The last cantaloupe from my garden was ripening up, and one day I walked outside to find it lying there, its rind bright orange, starting to split on its own it was so ripe. I plucked it off the vine and debated uses for it. I was just about ready to look up recipes for candying fruit, candy it in chunks and dip it in chocolate, when I stumbled across Heidi's Tip-Top Melon Sherbet Recipe, and knew what I needed to do. I went out and picked up a $30 Hamilton Beach ice cream maker and made the sherbet as described on her site, only I warmed the milk and honey together first so I could add some spearmint leaves from the garden. I poured the result, with the leaves, into a jar and set it in the fridge overnight. As it froze in the machine, I sprinkled in flecks of minced mint leaves to give it a little extra color. It came out very well, and is delicious, although it hardened up very solid in the freezer, so I threw it in the blender with a little whipping cream to soften it back up and smooth it out a bit. Now the color is a nice pale peach-orange flecked with green, and the taste is divine.

Matcha Frozen YogurtEager to keep exploring, I then made the Frozen Yogurt Recipe off Heidi's site, from David Lebovitz's ice cream book. I used store-bought strained Greek yogurt to make things a bit quicker for me, but I still wanted a flavor in there. I was thinking of doing mint with chocolate chips, but figuring the mint was already in the cantaloupe sherbet, I changed my mind and decided to pursue a tea flavor.

As much as I love jasmine, it didn't seem like it would pair well with yogurt, the floral height of the jasmine with the funky tang of the yogurt culture, so I moved on to Kukicha, a green tea with small twigs, with a nutty, earthy taste but still the warm, distinct flavor of green tea. I thought it might give the concoction some barnyard flavors, the twigs with the funk of the yogurt and the grassy notes from the tea, but it seemed right in my head.

Now, how to get the tea in there? There's no liquid in that recipe beyond the yogurt, and I wasn't making the yogurt myself. If I were, Lulu observed, I could steep the tea in the milk first and then make the yogurt with that, a technique that apparently worked well for her making this recipe with lemongrass.

Instead, she suggested I look into Shuna's post on candying herbs, which I did, and it sounded straightforward enough: Heat simple syrup to 236F, dump in solid matter to shock it into recrystallizing, quickly pour onto a sheet to cool and crystallize, then dump the resulting chunks of candied herb sugar into a blender and plug your ears.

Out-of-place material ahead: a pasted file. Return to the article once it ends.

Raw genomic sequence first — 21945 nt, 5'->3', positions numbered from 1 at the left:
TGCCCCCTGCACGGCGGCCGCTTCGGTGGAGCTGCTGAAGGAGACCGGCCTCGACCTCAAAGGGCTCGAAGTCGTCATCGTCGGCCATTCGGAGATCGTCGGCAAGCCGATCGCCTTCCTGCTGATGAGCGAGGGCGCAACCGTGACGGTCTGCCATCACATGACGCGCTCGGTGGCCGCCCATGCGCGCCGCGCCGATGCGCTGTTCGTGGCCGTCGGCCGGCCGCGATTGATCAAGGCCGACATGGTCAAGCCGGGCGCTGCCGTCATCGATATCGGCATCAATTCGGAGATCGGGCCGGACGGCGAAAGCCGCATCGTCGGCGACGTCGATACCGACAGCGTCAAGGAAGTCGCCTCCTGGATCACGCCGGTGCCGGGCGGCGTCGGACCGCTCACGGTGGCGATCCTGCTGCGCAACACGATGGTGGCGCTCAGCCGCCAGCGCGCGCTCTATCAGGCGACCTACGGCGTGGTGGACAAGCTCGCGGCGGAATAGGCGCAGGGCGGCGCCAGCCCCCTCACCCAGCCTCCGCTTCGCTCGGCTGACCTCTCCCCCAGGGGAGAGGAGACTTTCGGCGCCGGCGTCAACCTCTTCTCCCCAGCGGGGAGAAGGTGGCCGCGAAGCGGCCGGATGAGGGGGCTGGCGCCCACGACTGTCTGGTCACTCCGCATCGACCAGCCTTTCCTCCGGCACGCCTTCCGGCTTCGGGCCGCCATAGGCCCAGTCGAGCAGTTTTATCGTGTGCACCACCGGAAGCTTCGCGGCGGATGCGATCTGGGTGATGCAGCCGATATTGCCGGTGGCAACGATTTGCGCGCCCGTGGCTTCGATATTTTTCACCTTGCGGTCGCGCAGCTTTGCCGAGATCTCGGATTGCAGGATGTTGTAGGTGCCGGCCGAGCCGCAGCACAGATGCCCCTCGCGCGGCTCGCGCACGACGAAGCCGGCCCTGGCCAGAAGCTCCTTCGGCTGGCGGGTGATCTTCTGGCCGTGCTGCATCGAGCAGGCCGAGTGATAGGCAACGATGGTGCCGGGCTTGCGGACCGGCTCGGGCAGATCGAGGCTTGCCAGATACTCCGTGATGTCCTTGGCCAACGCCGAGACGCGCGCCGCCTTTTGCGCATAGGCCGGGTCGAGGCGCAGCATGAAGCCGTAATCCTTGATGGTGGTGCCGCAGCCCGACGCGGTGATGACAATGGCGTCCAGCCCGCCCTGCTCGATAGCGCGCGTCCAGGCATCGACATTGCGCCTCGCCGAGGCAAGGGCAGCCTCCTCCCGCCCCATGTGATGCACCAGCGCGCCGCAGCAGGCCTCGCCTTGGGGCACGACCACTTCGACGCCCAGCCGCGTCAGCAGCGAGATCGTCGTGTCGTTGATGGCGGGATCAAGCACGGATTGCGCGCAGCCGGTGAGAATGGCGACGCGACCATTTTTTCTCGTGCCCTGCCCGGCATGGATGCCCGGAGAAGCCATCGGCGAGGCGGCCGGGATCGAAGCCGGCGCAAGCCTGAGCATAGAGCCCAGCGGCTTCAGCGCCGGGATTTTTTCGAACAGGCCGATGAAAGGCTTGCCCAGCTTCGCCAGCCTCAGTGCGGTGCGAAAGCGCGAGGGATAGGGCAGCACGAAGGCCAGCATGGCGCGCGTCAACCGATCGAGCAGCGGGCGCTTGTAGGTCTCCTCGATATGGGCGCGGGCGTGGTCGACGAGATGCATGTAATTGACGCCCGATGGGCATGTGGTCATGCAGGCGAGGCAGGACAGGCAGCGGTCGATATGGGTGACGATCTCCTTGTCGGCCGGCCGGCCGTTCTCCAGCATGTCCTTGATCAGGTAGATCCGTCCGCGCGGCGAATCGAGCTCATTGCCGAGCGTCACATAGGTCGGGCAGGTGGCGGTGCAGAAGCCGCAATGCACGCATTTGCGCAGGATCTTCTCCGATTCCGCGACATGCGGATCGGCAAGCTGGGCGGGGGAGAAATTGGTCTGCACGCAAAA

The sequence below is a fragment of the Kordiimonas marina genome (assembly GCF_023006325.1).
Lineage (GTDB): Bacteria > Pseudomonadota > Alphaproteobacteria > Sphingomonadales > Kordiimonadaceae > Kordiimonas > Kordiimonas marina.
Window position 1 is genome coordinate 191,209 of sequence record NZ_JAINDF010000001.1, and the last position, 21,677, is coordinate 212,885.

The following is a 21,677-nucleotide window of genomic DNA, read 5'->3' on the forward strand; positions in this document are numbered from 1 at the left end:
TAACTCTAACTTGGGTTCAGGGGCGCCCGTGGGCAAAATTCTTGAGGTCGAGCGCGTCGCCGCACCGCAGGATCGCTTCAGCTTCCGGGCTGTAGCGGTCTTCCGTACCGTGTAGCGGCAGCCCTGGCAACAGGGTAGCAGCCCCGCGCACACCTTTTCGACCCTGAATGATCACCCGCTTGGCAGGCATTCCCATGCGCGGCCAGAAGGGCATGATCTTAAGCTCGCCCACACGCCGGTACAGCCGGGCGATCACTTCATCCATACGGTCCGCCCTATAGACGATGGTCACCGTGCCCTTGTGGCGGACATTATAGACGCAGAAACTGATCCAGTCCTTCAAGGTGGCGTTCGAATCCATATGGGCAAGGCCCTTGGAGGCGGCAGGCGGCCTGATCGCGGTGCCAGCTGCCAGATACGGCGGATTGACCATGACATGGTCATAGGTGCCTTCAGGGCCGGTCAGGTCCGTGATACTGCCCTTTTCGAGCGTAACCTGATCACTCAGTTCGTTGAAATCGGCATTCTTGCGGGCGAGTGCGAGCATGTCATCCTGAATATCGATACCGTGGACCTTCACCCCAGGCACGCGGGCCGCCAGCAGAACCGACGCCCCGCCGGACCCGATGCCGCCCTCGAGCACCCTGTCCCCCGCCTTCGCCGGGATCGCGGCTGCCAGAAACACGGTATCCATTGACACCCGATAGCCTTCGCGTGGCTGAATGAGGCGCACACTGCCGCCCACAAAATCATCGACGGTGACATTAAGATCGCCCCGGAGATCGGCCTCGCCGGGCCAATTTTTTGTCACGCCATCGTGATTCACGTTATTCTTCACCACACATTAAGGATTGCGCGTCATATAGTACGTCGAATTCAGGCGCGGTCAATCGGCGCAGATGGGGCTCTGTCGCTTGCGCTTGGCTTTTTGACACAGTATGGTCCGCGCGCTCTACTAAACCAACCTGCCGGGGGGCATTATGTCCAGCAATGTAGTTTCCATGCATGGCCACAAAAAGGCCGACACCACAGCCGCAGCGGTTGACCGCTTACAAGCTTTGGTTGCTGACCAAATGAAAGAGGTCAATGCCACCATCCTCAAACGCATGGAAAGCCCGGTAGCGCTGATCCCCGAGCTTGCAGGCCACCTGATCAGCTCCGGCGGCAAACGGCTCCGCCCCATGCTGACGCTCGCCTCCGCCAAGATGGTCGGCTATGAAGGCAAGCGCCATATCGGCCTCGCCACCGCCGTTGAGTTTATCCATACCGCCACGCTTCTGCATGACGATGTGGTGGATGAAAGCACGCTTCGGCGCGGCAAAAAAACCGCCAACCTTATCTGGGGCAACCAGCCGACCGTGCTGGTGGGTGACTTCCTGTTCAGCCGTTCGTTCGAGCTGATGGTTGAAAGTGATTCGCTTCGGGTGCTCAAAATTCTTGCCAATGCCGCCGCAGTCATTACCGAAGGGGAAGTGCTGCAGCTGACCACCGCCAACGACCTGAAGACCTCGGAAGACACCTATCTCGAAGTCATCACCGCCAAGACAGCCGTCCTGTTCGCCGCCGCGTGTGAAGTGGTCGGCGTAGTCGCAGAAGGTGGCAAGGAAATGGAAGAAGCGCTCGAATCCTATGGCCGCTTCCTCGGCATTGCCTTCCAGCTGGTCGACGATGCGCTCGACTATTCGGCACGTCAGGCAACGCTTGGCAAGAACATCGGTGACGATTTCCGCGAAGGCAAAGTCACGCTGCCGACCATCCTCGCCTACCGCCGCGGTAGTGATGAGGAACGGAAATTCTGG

I did it the first time to the letter of the recipe and the sugar just... didn't recrystallize. Exactly 236F, added the tea, and watched as it turned into... crystal-clear (and sadly crystal-free) syrup with twigs and tea in it.

The irony is that confectioners work really hard to prevent recrystallization. It's hard, most of the time, and it shows: Most inexpensive fudge is gritty from the sugar recrystallizing, for example. Corn syrup is used in candies explicitly because it interferes with the granular sugar's attempts to recrystallize. Dairy does the same.

Usually keeping the solution fully liquid is a balancing act. And here I was, trying to throw myself off sideways as hard as I could, to no avail. I was confused.

The next batch I tried harder. I heated it up to 245, figuring if it still didn't recrystallize, maybe it would at least harden enough I could grind up the result (in my head, I knew this was untrue; 245 is barely firm-ball stage, the stage where the cooled result has the consistency of caramel.) I moistened the Kukicha I was going to dump in, just a little, and then put it in the freezer to get it as cold as possible, hoping the temperature difference would help catalyze the crystallization.

Still nothing. A pan of glassy, perfectly smooth syrup with some twigs and tea leaves in it. I was defeated. I'm not sure what the problem was. Maybe Texas is just too humid? Maybe I should have taken it off the heat when adding the herbs and let it sit to allow the crystals to grow? I don't really know what you do to cultivate crystals, because I've always been working hard to prevent them. Usually the cultivation isn't something you need to really work at.

I gave up on the Kukicha, but I had a crafty backup plan: matcha. I mixed a good few teaspoons of the green tea powder into the yogurt mix, tasting as I went (too little matcha and you can't taste it at all; too much and it's horribly bitter.) I got the mixture just right, froze it, scraped it into a tupperware container, and threw it in the freezer. OK, maybe I had a few spoonfuls in the process (it came out really well -- the flavors are a great combination!)